The Guilty Feminist: Fifth-wave feminism from an unlikely torchbearer
Deborah Frances-White uses wit to debunk the patriarchy and ourselves
‘The Guilty Feminist’ author, Deborah Frances-White
The Guilty Feminist
In some ways Deborah Frances-White, aka “The Guilty Feminist”, with her eponymous successful podcast – 20 million downloads in two years and counting – is an unlikely new torchbearer for the cause.
Australian born, she was adopted as a baby and when she was 12 her parents joined the Jehovah Witnesses. Miraculously she escaped to read English at Oxford – her objectives, to deconstruct the brainwashing suffered at the hands of the archetypal patriarchy, a religious cult: a subject/subjection we are finally beginning to interrogate here in Ireland.
The little dweeb who told her at 15 she would never get a Jehovah husband as she was not “submissive” enough is hopefully now choking on crow.
Oh yes. Fifth-wave feminism is just landing, it’s a beauty of a beast and is being surfed to shore by super smart young women like Frances-White, her co-creator Sofie Hagen, whose clever trope rests on the premise that feminism is back with a capital F, so now let’s start to play around a little and not make it One More Thing Women Need to Feel Guilty About. As the author puts it, start “owning my paradoxes and laughing at them . . . releasing them and any shame I carried for them, with it”.
We’re feminists. We’re not superhuman. It’s absolutely okay to be out on the hustings all day agitating for equality, then come home to a bottle of chardonnay and a romcom, or, heaven help us, crash out in front of Keeping up with the Kardashians.
Hundreds of thousands of women agree with her: of course, it is!
As well as using wit to debunk the patriarchy and ourselves, the absolute bedrock of feminism, of civilisation, the author believes, is inclusion. One in, all in. By circumstance feminists are outsiders banded together in order to get in; to make real progress, we must support each other – black, coloured, gay, trans, bi, working class. If you start saying only this woman, only that book, never that song, “we’re digging a tunnel from one prison yard to another”.
The Fifth Wave, believes The Guilty Feminist, is here, and is all about action. It incorporates all the efforts of all our foremothers who broke windows, who were force-fed in Holloway, were shunned by their horrified families.
It includes the 1960s and 1970s women’s movements where bras were burnt, consciousness was raised and everything about the patriarchy was questioned; and the Third Wave, or “intersectionality” where the realities of being queer, black, broke or not able bodied had to be incorporated or feminism was just part of the patriarchy; through the Fourth Wave and the explosion of the MeToo movement on social media. Time to stop loving ourselves as if we were “our dying grandmothers”, says Frances-White, and get out there and fight.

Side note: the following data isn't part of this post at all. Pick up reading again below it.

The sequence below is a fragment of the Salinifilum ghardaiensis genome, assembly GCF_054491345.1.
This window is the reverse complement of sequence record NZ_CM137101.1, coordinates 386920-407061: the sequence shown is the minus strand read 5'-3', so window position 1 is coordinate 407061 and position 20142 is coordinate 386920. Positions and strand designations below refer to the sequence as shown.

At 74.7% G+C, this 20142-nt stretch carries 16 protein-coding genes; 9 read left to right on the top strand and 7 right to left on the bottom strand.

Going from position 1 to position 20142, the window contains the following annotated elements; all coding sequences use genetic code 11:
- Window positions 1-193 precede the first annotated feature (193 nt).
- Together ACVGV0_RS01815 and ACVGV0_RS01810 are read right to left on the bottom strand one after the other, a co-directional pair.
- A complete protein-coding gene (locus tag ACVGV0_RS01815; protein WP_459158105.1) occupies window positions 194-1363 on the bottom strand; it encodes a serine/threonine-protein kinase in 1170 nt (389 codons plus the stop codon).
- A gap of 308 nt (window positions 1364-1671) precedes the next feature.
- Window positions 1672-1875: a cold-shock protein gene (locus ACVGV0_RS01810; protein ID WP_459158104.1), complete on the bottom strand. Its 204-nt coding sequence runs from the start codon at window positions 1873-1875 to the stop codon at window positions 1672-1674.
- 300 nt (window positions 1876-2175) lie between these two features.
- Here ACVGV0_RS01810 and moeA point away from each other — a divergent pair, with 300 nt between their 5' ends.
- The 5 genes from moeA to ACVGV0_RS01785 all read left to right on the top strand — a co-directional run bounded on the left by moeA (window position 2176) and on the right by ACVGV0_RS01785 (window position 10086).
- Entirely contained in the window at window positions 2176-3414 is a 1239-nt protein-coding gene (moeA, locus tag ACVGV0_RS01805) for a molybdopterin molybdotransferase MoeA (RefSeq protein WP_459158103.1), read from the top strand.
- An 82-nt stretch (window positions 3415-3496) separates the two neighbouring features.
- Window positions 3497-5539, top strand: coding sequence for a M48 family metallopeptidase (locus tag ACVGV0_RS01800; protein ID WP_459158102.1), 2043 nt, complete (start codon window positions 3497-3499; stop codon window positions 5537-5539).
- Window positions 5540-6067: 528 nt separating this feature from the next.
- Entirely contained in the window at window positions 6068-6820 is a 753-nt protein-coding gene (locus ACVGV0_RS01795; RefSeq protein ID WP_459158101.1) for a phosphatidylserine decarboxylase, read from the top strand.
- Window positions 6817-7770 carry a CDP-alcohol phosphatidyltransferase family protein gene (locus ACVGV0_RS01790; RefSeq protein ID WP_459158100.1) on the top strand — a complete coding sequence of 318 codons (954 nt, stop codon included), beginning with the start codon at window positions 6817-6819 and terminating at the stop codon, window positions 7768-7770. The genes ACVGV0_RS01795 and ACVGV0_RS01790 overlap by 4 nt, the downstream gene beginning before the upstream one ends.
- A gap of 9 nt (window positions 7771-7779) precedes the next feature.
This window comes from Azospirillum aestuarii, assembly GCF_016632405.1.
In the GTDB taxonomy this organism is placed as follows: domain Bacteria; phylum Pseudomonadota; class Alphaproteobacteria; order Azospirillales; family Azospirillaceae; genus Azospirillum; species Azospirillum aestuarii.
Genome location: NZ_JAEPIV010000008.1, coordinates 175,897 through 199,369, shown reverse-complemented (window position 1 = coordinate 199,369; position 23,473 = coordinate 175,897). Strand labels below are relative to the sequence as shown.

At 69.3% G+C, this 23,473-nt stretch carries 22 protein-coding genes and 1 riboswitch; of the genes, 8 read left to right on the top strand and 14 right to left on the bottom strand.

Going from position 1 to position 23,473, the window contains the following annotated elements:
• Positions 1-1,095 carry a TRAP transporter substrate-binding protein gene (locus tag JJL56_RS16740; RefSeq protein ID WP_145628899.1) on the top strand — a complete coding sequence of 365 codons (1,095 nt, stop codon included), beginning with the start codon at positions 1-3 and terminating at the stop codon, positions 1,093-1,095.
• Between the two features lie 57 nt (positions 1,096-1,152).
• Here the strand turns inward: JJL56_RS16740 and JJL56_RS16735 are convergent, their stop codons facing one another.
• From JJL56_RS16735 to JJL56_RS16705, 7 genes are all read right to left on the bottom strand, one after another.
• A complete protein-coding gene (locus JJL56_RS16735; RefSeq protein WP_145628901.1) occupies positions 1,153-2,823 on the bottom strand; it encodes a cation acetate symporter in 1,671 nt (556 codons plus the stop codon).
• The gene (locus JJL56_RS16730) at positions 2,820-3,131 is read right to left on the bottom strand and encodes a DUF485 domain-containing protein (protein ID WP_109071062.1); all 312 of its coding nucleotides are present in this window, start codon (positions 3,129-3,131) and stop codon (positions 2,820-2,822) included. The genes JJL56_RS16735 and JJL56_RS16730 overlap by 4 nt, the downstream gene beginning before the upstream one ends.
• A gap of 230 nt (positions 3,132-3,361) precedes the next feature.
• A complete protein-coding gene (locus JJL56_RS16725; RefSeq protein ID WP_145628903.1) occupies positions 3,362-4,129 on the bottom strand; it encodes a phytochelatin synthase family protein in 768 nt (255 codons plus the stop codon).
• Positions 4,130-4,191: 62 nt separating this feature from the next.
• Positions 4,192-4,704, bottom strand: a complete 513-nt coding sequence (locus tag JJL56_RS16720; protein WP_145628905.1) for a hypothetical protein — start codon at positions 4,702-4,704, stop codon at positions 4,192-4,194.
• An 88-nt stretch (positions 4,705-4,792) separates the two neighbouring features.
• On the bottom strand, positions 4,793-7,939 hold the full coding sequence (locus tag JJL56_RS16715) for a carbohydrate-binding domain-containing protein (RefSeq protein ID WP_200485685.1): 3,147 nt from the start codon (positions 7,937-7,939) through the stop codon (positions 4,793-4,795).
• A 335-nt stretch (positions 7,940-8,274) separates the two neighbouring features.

It wasn’t until the 1960s and the advent of the Pill, that freedom from male domination became a possibility again
“Feminism can’t exist in principle. It needs the oxygen of action.”
Activism of every kind, is considered absolutely essential to Fifth Wavers. We’ve had 10,000 years of exclusion, says this guilty femme, and we’re going to bust that all down in less than a hundred? Please.
Placed throughout the book are question and answer interviews with a humbling array of fantastic women activists – from yoga teachers, to the Reclaim Holloway project, to the founder of the Istanbul Convention, to the amazing 18-year-old Amika George who fronts FreePeriod, an online resource set up by her for girls who have to skip school because they can’t afford menstrual products – astonishingly, in England.
The Guilty Feminist heartily supports them all.
You’d wonder, of course, how things got so bad for us women.
Things went to hell, she believes, when men got the plough. Life on the savannah had been pretty equal but once us ladies, and the babies, were parked in a shed while the boys went a-ploughing, primitive capitalism, accumulation of possessions, with women now part of a man’s possessions, followed by stratifications, and violence – John has more stuff in his cave than I have – kicked in.
“Men started to make the decisions, take the best resources for themselves and use their physical strength like our chimpanzee cousins, to oppress and abuse.”
It wasn’t until the 1960s and the advent of the Pill, thanks to two incredible women, US feminist philanthropist Katherine Dexter McCormick and Margaret Sangar, that freedom from male domination became a possibility again; it’s from there things got restarted.
If you’re just catching up, let this empathetic, whip-smart Guilty Feminist take you by the hand into a glorious, witty, women-led future.
Why ever not?
Rosita Sweetman is an author and founding member of the Irish Women’s Movement